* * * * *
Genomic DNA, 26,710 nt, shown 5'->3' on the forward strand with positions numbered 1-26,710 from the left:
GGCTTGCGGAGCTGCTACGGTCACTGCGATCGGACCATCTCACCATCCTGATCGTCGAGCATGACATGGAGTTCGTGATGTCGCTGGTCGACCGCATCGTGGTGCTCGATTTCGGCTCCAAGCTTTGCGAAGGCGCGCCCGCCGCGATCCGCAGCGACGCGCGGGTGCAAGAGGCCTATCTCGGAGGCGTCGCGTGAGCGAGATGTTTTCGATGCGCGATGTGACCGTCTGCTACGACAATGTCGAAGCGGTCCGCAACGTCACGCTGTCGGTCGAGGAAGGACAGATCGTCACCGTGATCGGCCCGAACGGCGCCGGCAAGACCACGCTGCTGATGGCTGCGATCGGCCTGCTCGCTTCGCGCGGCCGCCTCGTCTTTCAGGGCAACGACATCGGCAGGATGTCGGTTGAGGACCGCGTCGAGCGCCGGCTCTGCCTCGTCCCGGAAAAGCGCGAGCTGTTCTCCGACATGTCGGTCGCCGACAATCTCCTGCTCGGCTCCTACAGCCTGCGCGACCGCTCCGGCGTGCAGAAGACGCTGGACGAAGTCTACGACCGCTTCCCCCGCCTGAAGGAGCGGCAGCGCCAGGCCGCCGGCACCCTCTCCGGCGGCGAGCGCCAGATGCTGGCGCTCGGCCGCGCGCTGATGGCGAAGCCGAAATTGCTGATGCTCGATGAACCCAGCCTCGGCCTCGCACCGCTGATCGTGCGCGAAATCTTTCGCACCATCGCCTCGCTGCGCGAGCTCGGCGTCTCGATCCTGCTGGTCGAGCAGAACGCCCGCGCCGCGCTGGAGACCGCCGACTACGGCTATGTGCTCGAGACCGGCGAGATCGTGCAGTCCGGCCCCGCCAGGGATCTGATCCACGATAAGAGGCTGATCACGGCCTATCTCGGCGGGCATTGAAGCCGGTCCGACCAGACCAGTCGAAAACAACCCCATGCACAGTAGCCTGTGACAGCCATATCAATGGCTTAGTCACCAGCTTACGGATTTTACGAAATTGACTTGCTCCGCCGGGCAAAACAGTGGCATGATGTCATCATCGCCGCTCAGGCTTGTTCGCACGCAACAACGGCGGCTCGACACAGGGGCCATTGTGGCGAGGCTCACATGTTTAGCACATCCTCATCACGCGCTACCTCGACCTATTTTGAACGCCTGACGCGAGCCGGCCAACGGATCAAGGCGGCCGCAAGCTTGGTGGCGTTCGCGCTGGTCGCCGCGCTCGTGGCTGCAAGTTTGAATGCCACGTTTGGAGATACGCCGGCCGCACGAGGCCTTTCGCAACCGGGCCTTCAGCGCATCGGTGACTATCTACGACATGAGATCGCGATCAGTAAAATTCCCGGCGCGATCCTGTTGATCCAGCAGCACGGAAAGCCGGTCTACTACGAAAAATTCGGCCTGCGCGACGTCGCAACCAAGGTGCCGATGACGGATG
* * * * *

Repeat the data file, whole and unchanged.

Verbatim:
Genomic DNA, 26,710 nt, shown 5'->3' on the forward strand with positions numbered 1-26,710 from the left:
GGCTTGCGGAGCTGCTACGGTCACTGCGATCGGACCATCTCACCATCCTGATCGTCGAGCATGACATGGAGTTCGTGATGTCGCTGGTCGACCGCATCGTGGTGCTCGATTTCGGCTCCAAGCTTTGCGAAGGCGCGCCCGCCGCGATCCGCAGCGACGCGCGGGTGCAAGAGGCCTATCTCGGAGGCGTCGCGTGAGCGAGATGTTTTCGATGCGCGATGTGACCGTCTGCTACGACAATGTCGAAGCGGTCCGCAACGTCACGCTGTCGGTCGAGGAAGGACAGATCGTCACCGTGATCGGCCCGAACGGCGCCGGCAAGACCACGCTGCTGATGGCTGCGATCGGCCTGCTCGCTTCGCGCGGCCGCCTCGTCTTTCAGGGCAACGACATCGGCAGGATGTCGGTTGAGGACCGCGTCGAGCGCCGGCTCTGCCTCGTCCCGGAAAAGCGCGAGCTGTTCTCCGACATGTCGGTCGCCGACAATCTCCTGCTCGGCTCCTACAGCCTGCGCGACCGCTCCGGCGTGCAGAAGACGCTGGACGAAGTCTACGACCGCTTCCCCCGCCTGAAGGAGCGGCAGCGCCAGGCCGCCGGCACCCTCTCCGGCGGCGAGCGCCAGATGCTGGCGCTCGGCCGCGCGCTGATGGCGAAGCCGAAATTGCTGATGCTCGATGAACCCAGCCTCGGCCTCGCACCGCTGATCGTGCGCGAAATCTTTCGCACCATCGCCTCGCTGCGCGAGCTCGGCGTCTCGATCCTGCTGGTCGAGCAGAACGCCCGCGCCGCGCTGGAGACCGCCGACTACGGCTATGTGCTCGAGACCGGCGAGATCGTGCAGTCCGGCCCCGCCAGGGATCTGATCCACGATAAGAGGCTGATCACGGCCTATCTCGGCGGGCATTGAAGCCGGTCCGACCAGACCAGTCGAAAACAACCCCATGCACAGTAGCCTGTGACAGCCATATCAATGGCTTAGTCACCAGCTTACGGATTTTACGAAATTGACTTGCTCCGCCGGGCAAAACAGTGGCATGATGTCATCATCGCCGCTCAGGCTTGTTCGCACGCAACAACGGCGGCTCGACACAGGGGCCATTGTGGCGAGGCTCACATGTTTAGCACATCCTCATCACGCGCTACCTCGACCTATTTTGAACGCCTGACGCGAGCCGGCCAACGGATCAAGGCGGCCGCAAGCTTGGTGGCGTTCGCGCTGGTCGCCGCGCTCGTGGCTGCAAGTTTGAATGCCACGTTTGGAGATACGCCGGCCGCACGAGGCCTTTCGCAACCGGGCCTTCAGCGCATCGGTGACTATCTACGACATGAGATCGCGATCAGTAAAATTCCCGGCGCGATCCTGTTGATCCAGCAGCACGGAAAGCCGGTCTACTACGAAAAATTCGGCCTGCGCGACGTCGCAACCAAGGTGCCGATGACGGATG